According to Barbosa, the volunteer program began after his boss learned about the budget crisis being caused by this humanitarian crisis. His boss, Donna ISD acting Police Chief Daniel Walden is an instructor for human trafficking classes in South Texas. During one of his training sessions he met an investigator from Brooks County.
Upon learning of the county’s problems and the risk to the lives of the county’s deputies who were working, often without backup or health coverage Walden began looking for a way to be of service. He devised a program whereby certified law enforcement officers from other departments could become deputized and volunteer to serve Brooks County. Walden saw photographs of the people who were dying in the fields of ranchers in this county and was “burdened” in his heart. He knew he had to do something to help.
Barbosa quoted Walden saying, “These are human beings. We don’t care if you’re an American citizen or not, you’re a mom, you’re a dad, you’re a kid. You’re somebody’s loved one.”
Walden began working with Brooks County Chief Deputy “Benny” Martinez to develop a plan where law enforcement officers from other organizations could volunteer their time to supplement Martinez paid compliment of four patrol deputies.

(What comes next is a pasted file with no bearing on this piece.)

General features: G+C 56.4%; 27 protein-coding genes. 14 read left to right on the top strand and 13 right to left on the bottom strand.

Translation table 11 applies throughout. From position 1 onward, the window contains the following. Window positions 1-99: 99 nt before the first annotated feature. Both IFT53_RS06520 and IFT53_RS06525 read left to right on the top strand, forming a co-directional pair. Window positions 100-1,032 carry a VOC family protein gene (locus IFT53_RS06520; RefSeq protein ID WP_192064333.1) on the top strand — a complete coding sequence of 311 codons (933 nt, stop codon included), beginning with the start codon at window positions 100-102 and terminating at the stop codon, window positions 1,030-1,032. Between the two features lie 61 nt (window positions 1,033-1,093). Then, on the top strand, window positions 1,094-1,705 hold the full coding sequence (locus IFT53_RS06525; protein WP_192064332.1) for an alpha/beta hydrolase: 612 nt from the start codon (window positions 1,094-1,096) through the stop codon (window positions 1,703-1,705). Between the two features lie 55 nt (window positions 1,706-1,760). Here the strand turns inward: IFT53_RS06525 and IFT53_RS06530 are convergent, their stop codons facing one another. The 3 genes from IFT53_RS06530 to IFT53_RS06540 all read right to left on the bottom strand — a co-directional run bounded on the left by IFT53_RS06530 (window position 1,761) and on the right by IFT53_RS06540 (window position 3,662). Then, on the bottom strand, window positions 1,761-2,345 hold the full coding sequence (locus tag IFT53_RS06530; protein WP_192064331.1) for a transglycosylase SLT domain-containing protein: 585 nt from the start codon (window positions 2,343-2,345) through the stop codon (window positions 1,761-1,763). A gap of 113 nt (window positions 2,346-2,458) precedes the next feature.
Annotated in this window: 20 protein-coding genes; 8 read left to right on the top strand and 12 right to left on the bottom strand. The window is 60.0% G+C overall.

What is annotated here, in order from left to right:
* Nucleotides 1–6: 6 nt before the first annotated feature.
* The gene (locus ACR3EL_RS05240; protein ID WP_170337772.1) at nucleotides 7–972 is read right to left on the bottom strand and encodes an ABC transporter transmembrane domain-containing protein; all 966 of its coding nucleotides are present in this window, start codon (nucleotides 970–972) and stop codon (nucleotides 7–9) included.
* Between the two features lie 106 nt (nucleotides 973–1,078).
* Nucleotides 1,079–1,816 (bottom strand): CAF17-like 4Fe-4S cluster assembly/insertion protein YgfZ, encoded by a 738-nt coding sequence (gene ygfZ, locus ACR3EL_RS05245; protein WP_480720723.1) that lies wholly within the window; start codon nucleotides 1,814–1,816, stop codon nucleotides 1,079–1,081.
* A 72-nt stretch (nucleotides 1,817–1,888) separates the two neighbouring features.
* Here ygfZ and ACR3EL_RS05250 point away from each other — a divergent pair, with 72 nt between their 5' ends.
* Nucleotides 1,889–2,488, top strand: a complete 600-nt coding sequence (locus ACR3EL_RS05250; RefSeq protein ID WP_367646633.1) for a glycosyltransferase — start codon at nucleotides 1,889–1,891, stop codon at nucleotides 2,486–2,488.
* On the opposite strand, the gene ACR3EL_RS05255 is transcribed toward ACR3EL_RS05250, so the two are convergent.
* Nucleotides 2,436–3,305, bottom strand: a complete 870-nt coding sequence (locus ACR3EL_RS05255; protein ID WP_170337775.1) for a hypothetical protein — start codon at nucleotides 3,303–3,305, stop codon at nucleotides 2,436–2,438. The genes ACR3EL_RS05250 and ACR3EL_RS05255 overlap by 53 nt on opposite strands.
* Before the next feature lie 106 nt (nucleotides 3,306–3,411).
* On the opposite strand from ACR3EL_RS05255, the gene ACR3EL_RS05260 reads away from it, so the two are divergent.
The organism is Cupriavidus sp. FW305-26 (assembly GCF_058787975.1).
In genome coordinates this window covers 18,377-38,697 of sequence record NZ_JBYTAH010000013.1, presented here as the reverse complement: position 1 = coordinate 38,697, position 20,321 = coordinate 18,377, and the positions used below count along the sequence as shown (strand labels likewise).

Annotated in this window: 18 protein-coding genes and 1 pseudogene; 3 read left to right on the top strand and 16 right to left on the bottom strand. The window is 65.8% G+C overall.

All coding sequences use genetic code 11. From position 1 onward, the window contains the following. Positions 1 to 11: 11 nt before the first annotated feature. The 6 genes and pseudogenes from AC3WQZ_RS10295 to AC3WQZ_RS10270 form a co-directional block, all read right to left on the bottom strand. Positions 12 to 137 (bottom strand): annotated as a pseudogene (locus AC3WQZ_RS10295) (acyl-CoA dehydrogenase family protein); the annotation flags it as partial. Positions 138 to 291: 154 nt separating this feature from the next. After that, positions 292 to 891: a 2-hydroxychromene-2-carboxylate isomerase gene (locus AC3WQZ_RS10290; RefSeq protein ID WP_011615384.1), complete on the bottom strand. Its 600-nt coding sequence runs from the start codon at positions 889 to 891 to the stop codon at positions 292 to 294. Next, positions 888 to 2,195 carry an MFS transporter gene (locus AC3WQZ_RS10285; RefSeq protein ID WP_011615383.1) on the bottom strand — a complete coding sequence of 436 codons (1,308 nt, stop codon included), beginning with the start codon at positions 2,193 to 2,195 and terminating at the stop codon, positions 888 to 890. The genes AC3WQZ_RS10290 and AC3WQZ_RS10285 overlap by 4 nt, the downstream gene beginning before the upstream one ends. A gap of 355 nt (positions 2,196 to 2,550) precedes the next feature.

“The deputies had a three percent pay raise that was taken away from them, along with their health insurance,” Barbosa explained about the Brooks County deputies. “Half of them are on Obamacare now and they don’t like it. The other half simply do without.” The deputies are paid about $25,000 per year with no health insurance.
“They had absolutely no vests (body armor) when we showed up,” Barbosa continued. “Now they are all vested up as our organization, Texas Border Brotherhood, brought in these donations from various departments from Hidalgo, Donna and others. On top of that, we started recruiting [more volunteer officers].”